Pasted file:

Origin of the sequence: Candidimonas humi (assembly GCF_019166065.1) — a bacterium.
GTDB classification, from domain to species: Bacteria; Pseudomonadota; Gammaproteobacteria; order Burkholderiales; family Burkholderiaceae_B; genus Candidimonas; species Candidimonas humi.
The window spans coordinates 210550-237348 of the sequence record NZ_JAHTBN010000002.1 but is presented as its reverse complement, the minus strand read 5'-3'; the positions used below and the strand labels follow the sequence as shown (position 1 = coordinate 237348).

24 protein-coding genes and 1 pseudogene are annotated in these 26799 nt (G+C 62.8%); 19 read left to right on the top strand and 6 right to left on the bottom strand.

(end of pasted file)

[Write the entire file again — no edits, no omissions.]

Origin of the sequence: Candidimonas humi (assembly GCF_019166065.1) — a bacterium.
GTDB classification, from domain to species: Bacteria; Pseudomonadota; Gammaproteobacteria; order Burkholderiales; family Burkholderiaceae_B; genus Candidimonas; species Candidimonas humi.
The window spans coordinates 210550-237348 of the sequence record NZ_JAHTBN010000002.1 but is presented as its reverse complement, the minus strand read 5'-3'; the positions used below and the strand labels follow the sequence as shown (position 1 = coordinate 237348).

24 protein-coding genes and 1 pseudogene are annotated in these 26799 nt (G+C 62.8%); 19 read left to right on the top strand and 6 right to left on the bottom strand.